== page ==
PORTLAND, Ore. Development of a low-cost plastic infrared photovoltaic material by a group at the University of Toronto could herald a major step forward for solar power, its creators believe, by enabling solar-powered systems to also harvest infrared emissions.
The material embeds various-size nanoparticles-or quantum dots-in a polymer suspension. "We have designed a plastic device that is physically flexible-you could even paint it onto things by putting it in a solution," said Toronto EE professor Ted Sargent. "However you deposit it, after drying you have a nice, thin, smooth film that provides the basis for an electronic device."
Sargent's group had already demonstrated plastic infrared emitter chips, but the new results are detectors.
Sargent believes large-area plastic infrared photovoltaics could become a major marketplace within 10 years, depending on how low their cost goes. But they were not the original research target.
"Our first device was an infrared detector, which converts infrared optical signals into an electrical signal," said Sargent. "As a bonus, because we hadn't anticipated that this would work, we found that it was also a good photovoltaic material capable of harnessing the sun's power.
"There are already infrared photovoltaic cells that are not plastic, and there are already plastic photovoltaic materials," he went on. "What we have done for the first time is combine the two to create a plastic infrared photovoltaic material-that has not been done before."
Others have resorted to exotic technologies to scoop up the entire spectrum of energy from the sun. For instance, Sandia National Labs has created a Stirling-engine-based solar dish that it plans to use in 11-square-mile farms that generate as much electricity as the Hoover Dam.
But Sargent argues that his plastic photovoltaic material can be tuned, with almost any variety of embedded quantum dots, to whichever spectrum is required-both visible and infrared nanoparticles-for a full-spectrum solar cell.
"We think it is quite important," said Sargent. "In the past, photovoltaic cells have not harvested that other [infrared] half of the spectrum, but our device does for the first time."
Nanoparticles enhance a material's quantum-mechanical properties because their electrons are confined to a volume smaller than the electron's wavelength.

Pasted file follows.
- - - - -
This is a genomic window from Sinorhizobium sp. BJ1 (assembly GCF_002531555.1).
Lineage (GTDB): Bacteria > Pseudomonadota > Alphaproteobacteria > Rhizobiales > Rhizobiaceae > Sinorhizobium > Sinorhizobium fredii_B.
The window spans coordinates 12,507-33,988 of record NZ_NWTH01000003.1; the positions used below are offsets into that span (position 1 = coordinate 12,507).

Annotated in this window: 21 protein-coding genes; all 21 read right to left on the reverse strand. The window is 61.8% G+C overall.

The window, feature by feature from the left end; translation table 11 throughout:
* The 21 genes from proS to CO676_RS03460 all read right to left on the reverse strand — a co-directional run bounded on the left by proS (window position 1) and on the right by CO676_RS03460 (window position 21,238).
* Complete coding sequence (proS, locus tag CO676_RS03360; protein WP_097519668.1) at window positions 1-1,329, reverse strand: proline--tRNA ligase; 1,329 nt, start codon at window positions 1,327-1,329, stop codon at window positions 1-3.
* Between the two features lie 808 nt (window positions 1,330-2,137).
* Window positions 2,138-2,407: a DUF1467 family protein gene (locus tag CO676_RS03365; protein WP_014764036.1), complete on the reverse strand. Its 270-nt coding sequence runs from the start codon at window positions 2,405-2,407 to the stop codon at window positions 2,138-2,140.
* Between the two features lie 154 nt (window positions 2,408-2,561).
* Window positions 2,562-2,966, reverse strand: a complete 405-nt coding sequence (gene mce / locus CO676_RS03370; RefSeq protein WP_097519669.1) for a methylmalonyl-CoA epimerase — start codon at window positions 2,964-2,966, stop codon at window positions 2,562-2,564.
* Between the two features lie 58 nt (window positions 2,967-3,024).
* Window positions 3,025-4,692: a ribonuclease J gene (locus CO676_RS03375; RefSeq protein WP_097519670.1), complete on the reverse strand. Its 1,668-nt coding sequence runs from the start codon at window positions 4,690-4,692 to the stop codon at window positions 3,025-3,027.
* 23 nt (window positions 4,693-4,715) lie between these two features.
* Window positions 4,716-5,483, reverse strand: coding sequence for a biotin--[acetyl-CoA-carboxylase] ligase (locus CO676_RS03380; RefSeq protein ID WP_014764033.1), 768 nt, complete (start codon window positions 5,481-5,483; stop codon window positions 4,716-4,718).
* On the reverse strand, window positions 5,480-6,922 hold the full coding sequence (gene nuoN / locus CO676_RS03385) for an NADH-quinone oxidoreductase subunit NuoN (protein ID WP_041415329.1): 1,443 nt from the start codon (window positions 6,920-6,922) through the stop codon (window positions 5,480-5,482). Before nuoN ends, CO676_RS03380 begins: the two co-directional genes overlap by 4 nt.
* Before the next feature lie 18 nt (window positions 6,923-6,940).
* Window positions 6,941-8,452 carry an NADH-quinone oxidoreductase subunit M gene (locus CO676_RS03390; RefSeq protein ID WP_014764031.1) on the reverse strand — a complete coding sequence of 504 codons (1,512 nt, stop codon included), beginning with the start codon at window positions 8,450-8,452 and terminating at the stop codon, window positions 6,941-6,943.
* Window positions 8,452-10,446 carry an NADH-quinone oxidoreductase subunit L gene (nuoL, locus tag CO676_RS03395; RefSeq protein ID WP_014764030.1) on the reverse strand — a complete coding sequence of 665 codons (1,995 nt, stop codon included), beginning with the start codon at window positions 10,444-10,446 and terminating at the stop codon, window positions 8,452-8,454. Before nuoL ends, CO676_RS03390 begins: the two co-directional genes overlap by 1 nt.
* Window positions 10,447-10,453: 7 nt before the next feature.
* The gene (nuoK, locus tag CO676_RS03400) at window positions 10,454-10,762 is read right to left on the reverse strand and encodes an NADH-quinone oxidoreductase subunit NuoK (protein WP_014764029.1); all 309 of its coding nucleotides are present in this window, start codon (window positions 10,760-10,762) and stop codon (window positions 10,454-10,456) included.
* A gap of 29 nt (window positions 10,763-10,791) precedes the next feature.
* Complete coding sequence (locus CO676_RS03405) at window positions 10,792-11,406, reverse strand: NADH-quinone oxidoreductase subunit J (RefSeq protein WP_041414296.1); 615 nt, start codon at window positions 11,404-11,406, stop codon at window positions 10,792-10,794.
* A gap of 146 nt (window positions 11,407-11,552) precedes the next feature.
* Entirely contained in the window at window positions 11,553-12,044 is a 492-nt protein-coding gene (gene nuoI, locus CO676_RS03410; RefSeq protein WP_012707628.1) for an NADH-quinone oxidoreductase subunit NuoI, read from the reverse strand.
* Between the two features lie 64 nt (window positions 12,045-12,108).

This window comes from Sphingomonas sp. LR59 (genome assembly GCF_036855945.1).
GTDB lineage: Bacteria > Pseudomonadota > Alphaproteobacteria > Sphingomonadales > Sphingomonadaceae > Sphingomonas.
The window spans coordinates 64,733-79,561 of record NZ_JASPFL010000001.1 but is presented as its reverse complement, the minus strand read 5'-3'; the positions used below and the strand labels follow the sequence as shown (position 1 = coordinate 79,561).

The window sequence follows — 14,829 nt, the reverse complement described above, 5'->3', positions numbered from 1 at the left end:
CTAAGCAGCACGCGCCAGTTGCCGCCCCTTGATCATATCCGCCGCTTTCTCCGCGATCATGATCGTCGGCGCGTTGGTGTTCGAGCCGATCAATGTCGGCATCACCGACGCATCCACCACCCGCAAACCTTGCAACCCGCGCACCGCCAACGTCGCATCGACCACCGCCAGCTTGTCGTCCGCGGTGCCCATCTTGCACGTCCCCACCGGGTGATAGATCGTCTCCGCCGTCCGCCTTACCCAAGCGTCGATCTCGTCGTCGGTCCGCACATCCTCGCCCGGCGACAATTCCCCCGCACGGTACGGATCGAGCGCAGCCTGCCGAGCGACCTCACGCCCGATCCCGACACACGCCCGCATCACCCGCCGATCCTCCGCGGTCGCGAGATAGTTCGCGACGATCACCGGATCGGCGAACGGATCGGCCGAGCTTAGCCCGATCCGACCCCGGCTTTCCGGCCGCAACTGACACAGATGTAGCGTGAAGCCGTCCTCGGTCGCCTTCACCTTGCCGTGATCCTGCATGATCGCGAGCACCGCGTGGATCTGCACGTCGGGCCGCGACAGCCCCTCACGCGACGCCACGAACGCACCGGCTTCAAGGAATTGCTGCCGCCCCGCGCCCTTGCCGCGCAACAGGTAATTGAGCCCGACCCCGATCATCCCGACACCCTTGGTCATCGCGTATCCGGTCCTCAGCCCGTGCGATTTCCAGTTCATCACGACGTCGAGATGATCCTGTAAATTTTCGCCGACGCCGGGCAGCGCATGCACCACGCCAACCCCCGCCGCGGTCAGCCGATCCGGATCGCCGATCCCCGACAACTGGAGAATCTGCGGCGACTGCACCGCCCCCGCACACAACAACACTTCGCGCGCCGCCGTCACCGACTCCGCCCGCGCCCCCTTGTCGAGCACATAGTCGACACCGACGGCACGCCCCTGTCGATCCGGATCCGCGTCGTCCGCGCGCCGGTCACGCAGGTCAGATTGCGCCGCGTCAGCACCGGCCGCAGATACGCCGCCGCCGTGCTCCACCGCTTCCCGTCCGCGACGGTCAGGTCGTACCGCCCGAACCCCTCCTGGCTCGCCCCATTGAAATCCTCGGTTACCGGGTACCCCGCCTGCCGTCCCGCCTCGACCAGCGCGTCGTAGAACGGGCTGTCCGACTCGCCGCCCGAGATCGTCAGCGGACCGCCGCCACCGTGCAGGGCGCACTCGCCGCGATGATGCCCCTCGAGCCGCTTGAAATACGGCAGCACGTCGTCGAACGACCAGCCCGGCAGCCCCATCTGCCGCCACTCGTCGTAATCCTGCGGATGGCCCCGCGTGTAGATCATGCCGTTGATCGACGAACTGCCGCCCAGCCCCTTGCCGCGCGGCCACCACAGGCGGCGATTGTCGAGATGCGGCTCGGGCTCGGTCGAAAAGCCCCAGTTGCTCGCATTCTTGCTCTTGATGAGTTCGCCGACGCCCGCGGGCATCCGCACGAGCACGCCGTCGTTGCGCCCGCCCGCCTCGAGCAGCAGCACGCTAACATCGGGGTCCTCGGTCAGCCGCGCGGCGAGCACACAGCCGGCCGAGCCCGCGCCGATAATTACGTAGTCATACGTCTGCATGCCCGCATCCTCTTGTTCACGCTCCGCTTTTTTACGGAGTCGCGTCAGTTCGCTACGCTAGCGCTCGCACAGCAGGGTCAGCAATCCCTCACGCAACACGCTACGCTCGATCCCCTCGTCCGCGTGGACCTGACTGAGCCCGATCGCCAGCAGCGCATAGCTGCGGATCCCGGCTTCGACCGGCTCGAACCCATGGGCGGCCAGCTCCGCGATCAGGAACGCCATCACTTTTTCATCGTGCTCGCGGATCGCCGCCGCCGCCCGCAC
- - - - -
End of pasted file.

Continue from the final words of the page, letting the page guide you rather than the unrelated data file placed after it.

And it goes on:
"In our materials the wavelength of an electron is about 20 nanometers," said Sargent. "But our nanoparticles-the quantum dots that we used-ranged from 2 to 6 nm in diameter. So we were very very strongly squeezing the electrons.
"The size of the nanoparticles determines the wavelength to which your device will be sensitive," he continued. "By making [semiconducting] particles that are only a few nanometers in size, we squeeze electrons down so far that their wavelength properties can no longer be ignored [in our calculations]-it becomes a quantum-mechanical phenomenon, a so-called quantum dot."
Sargent chose the 2- to 6-nm range of nanoparticle sizes in order to cover a nearly continuous band of wavelengths starting in the infrared and extending into the visible. However, he said, for the current demonstration he was just trying to achieve the "world's first," not the world's most efficient. Next, his group has to prove that its design can actually attain the kind of efficiency that would make it competitive with current silicon cells. The current 1-nm surface coating is, Sargent said, "too thick-we need to make it easier for the electrons to escape from the nanoparticles by making the coating thinner."
Sargent estimated the level of improvement he would consider high enough to make a difference in practical applications. Today, he said, plastic photovoltaic cells from other sources operate at about 6 percent efficiency. Sargent claimed that his design could have the potential to operate at upward of 30 percent efficiency, enabling it to compete with silicon cells.
"If we can improve efficiency by one or two orders of magnitude, then that will be major progress," he said.
Doctoral candidate Steve MacDonald performed most of the experiments at the University of Toronto, along with EE students Paul Cyr, Ethan Klem, Gerasimos Konstantatos, Larissa Lavina and Shiguo Zhang.
Funding came from the government of Ontario, the Natural Sciences and Engineering Research Council of Canada, Nortel Networks, the Canada Foundation for Innovation, the Ontario Innovation Trust, the Canada Research Chairs Programme and the Ontario Graduate Scholarship.